Stories from the Stringam Family Ranches of Southern Alberta

From the 50s and 60s to today . . .

Saturday, June 16, 2018

Future Father

Big Brother
Our third son, Duffy, was two-and-a-half when our first daughter was born.
He stuck to the baby and I like glue.
That doesn't mean he learned anything . . .
At the tender age of three, Duffy was enrolled in the Sunbeam class in our church.
With eight little girls.
Boys were obviously something new.
Moving on . . .
The scheduled lesson was all about babies. A precious gift from God.
It was a beautiful lesson.
My four-month-old baby, Caitlin was invited into the class.
I came with her.
Sort of like show-and-tell.
But interactive.
And noisy.
Okay, just like show-and-tell.
After the little girls got tired of cooing over the real baby, their teacher (the mother of five girls, herself) brought out a large basket.
Filled with everything 'baby'.
There were dolls by the dozen.
Instantaneous heaven for the budding little mothers in the class.
Duffy was a boy.
And, though his older brother liked cuddling dolls, Duffy was more comfortable with trucks and things 'boy'.
He was handed a baby doll.
And a blanket.
He dangled his doll by one foot and looked at the little girls around him.
All had at least one (some had purloined two) little babies wrapped warmly and tucked tenderly into their arms.
Most were singing softly.
And rocking.
Duffy stared at them, then held up his baby.
Still by one foot.
Okay. He could handle this.
He spread his blanket out on the floor.
Then dropped the doll onto one corner and proceeded to roll it up like a sausage.
He then jammed the resulting package under one arm.
The teacher handed him a bottle.
There's more?
He took the bottle and looked at it.
I should mention here that I nursed my babies.
Duffy had never seen a bottle before.
I can still see his little confused face.
What an earth was he supposed to do with this?
Finally, he pulled out his little, blanket-wrapped bundle, grabbed a corner of said blanket and gave it a pull.
The doll flipped out, spun in the air for a moment, then clattered to the floor.
Duffy again grabbed it by the foot.
This time, he examined it minutely.
Ah. There was a tiny hole in one butt cheek.
Perfect for the strange little bottle he had been handed.
He stuck the nozzle of the bottle into the little hole and beamed happily at me.
All was well.
My son, father to future generations . . .

There is a codicil.
Despite this obviously rocky start, Duffy has proved to be an excellent and loving father.
Gifted with working with children of special needs.
I guess he was watching after all.

Friday, June 15, 2018

While Mom's Away

Mom had to go out for a while.
Actually, her errand should only have taken a few minutes. She needed to go to the DMV and collect her new license. But everyone knows that those places are staffed by sloths (True story. I saw it in a movie once.)
So, she had no idea just how long she would be.
A lot can happen in our home in a short period of time. Just FYI.
In her absence, Mom had put me in charge.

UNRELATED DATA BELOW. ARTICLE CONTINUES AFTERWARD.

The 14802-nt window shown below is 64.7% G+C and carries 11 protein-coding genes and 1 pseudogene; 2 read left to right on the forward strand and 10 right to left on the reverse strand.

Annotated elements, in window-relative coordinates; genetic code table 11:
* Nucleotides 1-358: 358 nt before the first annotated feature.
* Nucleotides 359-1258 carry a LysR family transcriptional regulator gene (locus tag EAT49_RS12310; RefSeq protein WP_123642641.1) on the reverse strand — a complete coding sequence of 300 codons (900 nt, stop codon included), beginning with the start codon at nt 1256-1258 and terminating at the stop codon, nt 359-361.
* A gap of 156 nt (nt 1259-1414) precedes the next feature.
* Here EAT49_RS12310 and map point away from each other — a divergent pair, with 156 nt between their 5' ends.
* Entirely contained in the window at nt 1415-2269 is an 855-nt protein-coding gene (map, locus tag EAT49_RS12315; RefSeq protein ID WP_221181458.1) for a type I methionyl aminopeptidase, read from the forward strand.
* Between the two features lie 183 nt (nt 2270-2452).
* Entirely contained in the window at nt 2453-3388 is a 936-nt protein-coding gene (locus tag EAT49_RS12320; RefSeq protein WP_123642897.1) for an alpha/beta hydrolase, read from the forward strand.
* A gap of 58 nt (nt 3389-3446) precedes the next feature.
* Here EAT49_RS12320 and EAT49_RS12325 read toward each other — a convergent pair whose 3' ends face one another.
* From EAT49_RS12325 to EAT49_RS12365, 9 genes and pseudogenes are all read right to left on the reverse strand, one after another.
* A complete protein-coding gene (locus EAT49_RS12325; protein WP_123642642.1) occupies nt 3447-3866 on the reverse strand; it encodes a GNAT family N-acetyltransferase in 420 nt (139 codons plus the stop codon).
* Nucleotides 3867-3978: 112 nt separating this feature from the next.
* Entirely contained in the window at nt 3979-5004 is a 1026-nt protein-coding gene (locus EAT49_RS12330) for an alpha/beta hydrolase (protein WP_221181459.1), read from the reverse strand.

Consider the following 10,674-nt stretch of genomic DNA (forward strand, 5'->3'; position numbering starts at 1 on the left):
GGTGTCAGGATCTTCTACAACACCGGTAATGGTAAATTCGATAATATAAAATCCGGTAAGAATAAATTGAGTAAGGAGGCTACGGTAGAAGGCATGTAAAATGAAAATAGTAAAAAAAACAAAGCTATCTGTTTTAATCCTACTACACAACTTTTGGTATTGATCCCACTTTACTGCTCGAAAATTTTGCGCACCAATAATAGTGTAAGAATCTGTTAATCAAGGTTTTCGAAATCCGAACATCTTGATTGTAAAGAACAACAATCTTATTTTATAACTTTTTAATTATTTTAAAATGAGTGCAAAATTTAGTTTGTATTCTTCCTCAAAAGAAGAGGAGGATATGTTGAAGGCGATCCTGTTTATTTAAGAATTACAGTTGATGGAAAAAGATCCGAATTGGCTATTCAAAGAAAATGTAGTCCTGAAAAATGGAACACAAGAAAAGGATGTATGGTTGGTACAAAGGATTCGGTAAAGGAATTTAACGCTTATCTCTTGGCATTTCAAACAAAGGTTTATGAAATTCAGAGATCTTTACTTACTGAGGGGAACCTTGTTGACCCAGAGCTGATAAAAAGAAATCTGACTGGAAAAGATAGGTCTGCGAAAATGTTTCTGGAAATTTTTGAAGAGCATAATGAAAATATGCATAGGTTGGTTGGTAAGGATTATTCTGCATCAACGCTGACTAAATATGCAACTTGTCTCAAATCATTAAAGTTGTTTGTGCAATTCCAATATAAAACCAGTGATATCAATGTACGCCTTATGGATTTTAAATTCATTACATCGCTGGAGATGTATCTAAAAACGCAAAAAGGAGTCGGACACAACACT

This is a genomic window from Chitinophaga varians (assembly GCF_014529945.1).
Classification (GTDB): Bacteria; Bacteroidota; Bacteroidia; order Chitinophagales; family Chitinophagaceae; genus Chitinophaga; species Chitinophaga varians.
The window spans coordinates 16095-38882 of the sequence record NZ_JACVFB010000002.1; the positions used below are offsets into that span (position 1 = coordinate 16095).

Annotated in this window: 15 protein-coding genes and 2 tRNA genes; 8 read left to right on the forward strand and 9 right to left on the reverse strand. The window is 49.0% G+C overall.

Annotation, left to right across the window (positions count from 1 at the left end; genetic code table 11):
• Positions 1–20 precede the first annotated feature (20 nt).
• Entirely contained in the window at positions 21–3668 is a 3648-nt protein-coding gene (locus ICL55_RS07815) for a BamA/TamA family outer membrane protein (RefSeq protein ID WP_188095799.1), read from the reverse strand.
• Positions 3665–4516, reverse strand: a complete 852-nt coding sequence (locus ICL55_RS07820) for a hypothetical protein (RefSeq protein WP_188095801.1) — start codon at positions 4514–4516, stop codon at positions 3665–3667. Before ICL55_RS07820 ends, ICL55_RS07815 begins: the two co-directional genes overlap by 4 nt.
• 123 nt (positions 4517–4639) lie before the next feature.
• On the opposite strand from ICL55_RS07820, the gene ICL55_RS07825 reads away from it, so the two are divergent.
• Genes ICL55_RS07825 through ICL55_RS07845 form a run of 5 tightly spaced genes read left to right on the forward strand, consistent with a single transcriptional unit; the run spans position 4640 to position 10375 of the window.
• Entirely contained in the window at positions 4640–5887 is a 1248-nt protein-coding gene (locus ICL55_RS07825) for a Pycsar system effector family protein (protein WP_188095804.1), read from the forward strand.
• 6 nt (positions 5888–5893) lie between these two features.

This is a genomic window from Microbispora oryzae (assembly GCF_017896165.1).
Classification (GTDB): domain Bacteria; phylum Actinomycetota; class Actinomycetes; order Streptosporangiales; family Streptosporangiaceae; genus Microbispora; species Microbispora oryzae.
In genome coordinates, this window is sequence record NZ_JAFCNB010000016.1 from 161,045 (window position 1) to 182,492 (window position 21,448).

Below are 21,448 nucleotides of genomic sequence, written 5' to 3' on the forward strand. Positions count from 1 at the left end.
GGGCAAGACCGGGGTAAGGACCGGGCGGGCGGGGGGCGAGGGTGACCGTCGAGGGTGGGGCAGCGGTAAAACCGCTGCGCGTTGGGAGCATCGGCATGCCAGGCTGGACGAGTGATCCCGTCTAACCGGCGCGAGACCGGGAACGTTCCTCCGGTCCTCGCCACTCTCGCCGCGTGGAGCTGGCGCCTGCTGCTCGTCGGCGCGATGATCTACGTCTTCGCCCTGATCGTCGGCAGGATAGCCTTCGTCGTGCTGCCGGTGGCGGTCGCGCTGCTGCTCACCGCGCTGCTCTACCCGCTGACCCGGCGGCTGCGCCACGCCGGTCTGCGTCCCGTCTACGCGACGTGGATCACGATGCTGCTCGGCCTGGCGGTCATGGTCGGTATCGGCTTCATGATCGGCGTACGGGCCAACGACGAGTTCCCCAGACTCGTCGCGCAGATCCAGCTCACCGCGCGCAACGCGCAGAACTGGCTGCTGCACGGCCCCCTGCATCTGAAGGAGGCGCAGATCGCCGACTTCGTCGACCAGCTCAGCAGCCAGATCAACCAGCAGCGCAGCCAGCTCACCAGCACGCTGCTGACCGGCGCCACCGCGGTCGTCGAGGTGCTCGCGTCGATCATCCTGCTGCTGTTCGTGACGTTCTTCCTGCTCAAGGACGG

I am eleven months older than Sally, after all.
Sally, the sly thing, didn’t say a word when Mom delegated me. Merely sat there, with that little half-grin she usually wears. The grin that tells me Sally is . . . thinking.
Not a good thing.
The instant the door closed behind Mom’s I’ve-seen-better-days faded pink coat, Sally turned to look at me. “It’s my turn. Give me the remote,” she announced.
“What?” I protested. “It is not! You’ve had it all afternoon! I just got it!”
“But you’re the one in charge and that means that you have to keep whoever’s in your charge happy.”
“Where does it say that?”
“In any babysitting manual you can find.”
“Well I don’t know where to find a babysitting manual!”
Sally’s smiled widened. “Well, until you do . . .”
“Fine! Take the stupid thing.”
“And I want popcorn.”
“Get it yourself!”
“I’m getting unhappy.”
I rolled my eyes. “You were born unhappy!” I decided I’d had enough. “And you know what? I’m going to hold the remote!”
“You have to get it first!” Sally leaped to her feet, jerked the long, black cord out of the console and started to spin the device with it.
Like some sort of modern-day gamer gladiator.
I prepared myself, balancing lightly on the balls of my feet, hands up, ready to pounce.
Swing. Swing.
The remote went past me a couple of times.
Swing. Pounce! I had it!
For a brief, glorious moment, I felt the cool, molded plastic in my hands, then Sally jerked on the cord and both the stupid appliance and my triumph disappeared.
Now normally I would just prepare myself for round two. That’s what you have to do with Sally.
But this time, she miscalculated. And the remote slid right out of her hands, sailing with uncanny and devastating precision through the hole in the front door screen.
Where it smacked into the head of Mrs. Petrie, who just happened to be standing there, arm raised, ready to knock.
Of course neither Sally nor I had seen her.
Our only clue that she was anywhere in the vicinity came when she let out a little shriek
Just before she pitched over backward.
She must have been coming to collect for something because a little basket of papers and coins went straight into the air.
The coins made little ringing sounds as they rained around her.